Balancing the Restaurant Budget
How many of you have gone a little spend happy this month trying to survive the rush of the new routine? It’s so easy to go through a drive-thru and grab some grub instead of having to work away in the kitchen for the next half hour to an hour. It’s instantly ready, tastes delicious, and the family are all happy. But how’s your wallet feeling? If you were to total how much you’ve spent eating out in September, would it exceed $200? Was that in the budget? How’s your gut feeling with all that fast food? Feeling a little sluggish these days?
This isn’t a guilt trip or a coming down on you. This is just a friendly reminder and awareness to take care of yourself and your budget.
Michael and I thoroughly enjoy eating out. We’ve got our favourite spots from as quick as a burger at Wendy’s to the finer dining of Montana’s and the Keg. We delight in good food and the experience of going out on a date together of any kind.
We especially enjoyed it when we were first married. We were still on the romantic high of dating one another (we still think this is very important), and liked the excuse to get out as often as possible. Work was busy for both of us, so why not go out on the town?
The next thing we knew, our waistlines were getting a little larger. A good ten to twenty pounds or so were showing us we were enjoying too much. Then one of us had a medical issue we needed to deal with which made it mandatory that we shed that extra weight.
We phoned a friend that was wise in nutrition and asked for help. It was a little lesson in adulthood. We needed to set some boundaries and get smart about the food choices we were eating. We needed to start taking care of our bodies. So he set us up on a healthy meal lifestyle. We would eat well, by the directives he guided us with. One bonus is that we could enjoy a “cheat” meal once a week. We would eat well all week and then thoroughly enjoy something we craved on our Saturday date night.
This started a healthy discipline for us. We found ourselves eating at home during the week and then saving all the treats for the weekend. It was great for our bodies. But eventually, we got creative about where we could eat out during the week. Hmm, Pita Pit anyone?
Okay, so our bodies were starting to get into shape, but we were still ignorant to our spending. We still had that entitled mindset that since we were making money, we could afford to enjoy all the goodness of the restaurants around us.
Then the time came when we learned about making and keeping a budget. We were shocked when we realized we were spending around $220 a month on eating out, for the two of us! That wasn’t even related to our monthly grocery bill. That doesn’t sound like that much until I tell you that was about one sixth of my monthly income at the time. Ouch!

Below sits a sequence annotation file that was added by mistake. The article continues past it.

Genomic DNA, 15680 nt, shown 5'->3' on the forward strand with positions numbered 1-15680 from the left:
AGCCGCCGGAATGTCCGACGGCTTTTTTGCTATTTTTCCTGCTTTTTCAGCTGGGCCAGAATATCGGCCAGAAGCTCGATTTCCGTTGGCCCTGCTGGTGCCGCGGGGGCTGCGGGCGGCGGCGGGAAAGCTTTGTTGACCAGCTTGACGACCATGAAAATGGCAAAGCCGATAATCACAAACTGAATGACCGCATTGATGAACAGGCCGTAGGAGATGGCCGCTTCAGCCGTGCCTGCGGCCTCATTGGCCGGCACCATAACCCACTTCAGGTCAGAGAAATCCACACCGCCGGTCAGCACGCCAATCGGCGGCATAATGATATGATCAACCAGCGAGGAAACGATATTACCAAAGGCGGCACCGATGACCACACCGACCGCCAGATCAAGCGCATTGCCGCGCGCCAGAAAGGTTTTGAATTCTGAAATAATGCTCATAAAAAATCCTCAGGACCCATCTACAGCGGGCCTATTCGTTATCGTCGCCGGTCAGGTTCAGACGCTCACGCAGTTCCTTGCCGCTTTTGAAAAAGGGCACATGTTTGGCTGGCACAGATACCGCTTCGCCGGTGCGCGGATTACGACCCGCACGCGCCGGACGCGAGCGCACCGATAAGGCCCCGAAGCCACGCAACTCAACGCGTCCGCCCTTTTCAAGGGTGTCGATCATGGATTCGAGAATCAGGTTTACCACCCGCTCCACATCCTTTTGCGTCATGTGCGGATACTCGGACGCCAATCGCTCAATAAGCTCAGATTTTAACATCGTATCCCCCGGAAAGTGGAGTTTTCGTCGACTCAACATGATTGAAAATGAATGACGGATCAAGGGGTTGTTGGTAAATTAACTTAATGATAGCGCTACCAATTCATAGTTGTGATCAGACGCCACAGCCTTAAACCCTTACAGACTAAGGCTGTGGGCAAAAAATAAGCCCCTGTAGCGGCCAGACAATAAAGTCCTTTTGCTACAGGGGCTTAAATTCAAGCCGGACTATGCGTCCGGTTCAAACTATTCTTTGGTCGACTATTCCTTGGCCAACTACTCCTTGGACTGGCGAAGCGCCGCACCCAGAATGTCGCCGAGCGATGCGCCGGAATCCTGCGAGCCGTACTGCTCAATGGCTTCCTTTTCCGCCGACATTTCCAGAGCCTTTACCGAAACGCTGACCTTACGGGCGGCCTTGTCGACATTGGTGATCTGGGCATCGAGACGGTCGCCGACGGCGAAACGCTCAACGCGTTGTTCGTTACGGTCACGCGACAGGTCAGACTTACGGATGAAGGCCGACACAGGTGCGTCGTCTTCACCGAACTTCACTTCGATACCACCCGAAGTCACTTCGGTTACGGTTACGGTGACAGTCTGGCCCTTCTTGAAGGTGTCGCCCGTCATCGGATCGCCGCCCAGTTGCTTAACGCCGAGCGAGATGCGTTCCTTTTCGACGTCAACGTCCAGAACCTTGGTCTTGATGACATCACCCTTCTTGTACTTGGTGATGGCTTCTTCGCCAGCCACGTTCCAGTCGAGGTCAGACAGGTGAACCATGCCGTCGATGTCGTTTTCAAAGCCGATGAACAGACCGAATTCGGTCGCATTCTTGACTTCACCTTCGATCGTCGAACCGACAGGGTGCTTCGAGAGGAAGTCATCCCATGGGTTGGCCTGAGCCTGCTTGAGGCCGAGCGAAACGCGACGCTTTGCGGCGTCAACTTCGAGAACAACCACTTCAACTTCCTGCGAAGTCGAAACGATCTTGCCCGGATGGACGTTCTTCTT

How were we going to enjoy a date out, the convenience and joy of good food, and manage to keep within our now reduced budget of $100 a month?
We got creative. Going on a date doesn’t have to just consist of eating out and watching a movie. We switched things up. We planned to go to one nice restaurant a month that would total around $60.00. We would plan to go to one less expensive restaurant another week for $25.00. Then we would either order pizza, save the rest for the next month, or stop by a café, bakery, or ice cream shop for another little treat. Then we would make something at home the other one or two weekends in the month.
We made cooking at home an experience. We made our own pizzas. We baked delicious treats together like chocolate chip cookies or an apple pie. We would BBQ steaks, ribs, or burgers at home. Things that would still fit within our grocery budget as well. We would light candles, play some enjoyable light music, and get dressed up. The odd time we would surprise each other with a gourmet type meal. It was a lot of fun. We realized that we didn’t miss the eating out experience as much. It was all about enjoying each other’s company around the table.
If you’ve got a financial goal in mind, you get creative with what you’ve got. Taking care of your finances becomes another natural thing to do in life. It isn’t a burden. Plus it helps to keep your imagination and creativity flowing. You can’t get stuck in the monotony of every day life. It allows you to experience different things that you normally wouldn’t have. And, to be honest, being financially fit starts to make you think about the other things in life. Creating a discipline in that area will help you create disciplines in health, fitness, and stewardship of your belongings because you realize the value and cost of life.
So my challenge to you this month is to find creative ways to bring down your eating out column of your budget. If you normally spend over $200 per month eating out, try to keep it to $100. If you spend $100, try to get it down to $50. Share some ideas you might have in the comments below to help others get their creative juices flowing as well. Did someone say a hot dog roasting, smore making, camp out in your backyard night?